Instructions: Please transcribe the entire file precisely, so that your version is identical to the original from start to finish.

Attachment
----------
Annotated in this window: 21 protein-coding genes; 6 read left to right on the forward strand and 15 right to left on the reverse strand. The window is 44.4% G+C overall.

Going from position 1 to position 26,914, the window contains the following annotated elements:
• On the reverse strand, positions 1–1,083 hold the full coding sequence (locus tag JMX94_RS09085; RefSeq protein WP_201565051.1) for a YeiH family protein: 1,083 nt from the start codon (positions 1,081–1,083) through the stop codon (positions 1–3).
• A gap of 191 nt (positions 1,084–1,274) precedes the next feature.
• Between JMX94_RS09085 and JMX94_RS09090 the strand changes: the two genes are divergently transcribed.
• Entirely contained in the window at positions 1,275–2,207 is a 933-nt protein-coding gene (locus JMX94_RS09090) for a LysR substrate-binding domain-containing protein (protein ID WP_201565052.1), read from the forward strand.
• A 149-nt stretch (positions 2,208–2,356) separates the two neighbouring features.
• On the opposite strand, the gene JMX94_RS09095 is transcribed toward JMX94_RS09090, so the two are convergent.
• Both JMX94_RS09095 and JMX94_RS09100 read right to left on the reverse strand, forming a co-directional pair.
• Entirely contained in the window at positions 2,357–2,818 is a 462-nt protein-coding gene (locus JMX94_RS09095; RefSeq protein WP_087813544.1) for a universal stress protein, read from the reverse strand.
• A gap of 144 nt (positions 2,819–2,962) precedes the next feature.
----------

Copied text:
Annotated in this window: 21 protein-coding genes; 6 read left to right on the forward strand and 15 right to left on the reverse strand. The window is 44.4% G+C overall.

Going from position 1 to position 26,914, the window contains the following annotated elements:
• On the reverse strand, positions 1–1,083 hold the full coding sequence (locus tag JMX94_RS09085; RefSeq protein WP_201565051.1) for a YeiH family protein: 1,083 nt from the start codon (positions 1,081–1,083) through the stop codon (positions 1–3).
• A gap of 191 nt (positions 1,084–1,274) precedes the next feature.
• Between JMX94_RS09085 and JMX94_RS09090 the strand changes: the two genes are divergently transcribed.
• Entirely contained in the window at positions 1,275–2,207 is a 933-nt protein-coding gene (locus JMX94_RS09090) for a LysR substrate-binding domain-containing protein (protein ID WP_201565052.1), read from the forward strand.
• A 149-nt stretch (positions 2,208–2,356) separates the two neighbouring features.
• On the opposite strand, the gene JMX94_RS09095 is transcribed toward JMX94_RS09090, so the two are convergent.
• Both JMX94_RS09095 and JMX94_RS09100 read right to left on the reverse strand, forming a co-directional pair.
• Entirely contained in the window at positions 2,357–2,818 is a 462-nt protein-coding gene (locus JMX94_RS09095; RefSeq protein WP_087813544.1) for a universal stress protein, read from the reverse strand.
• A gap of 144 nt (positions 2,819–2,962) precedes the next feature.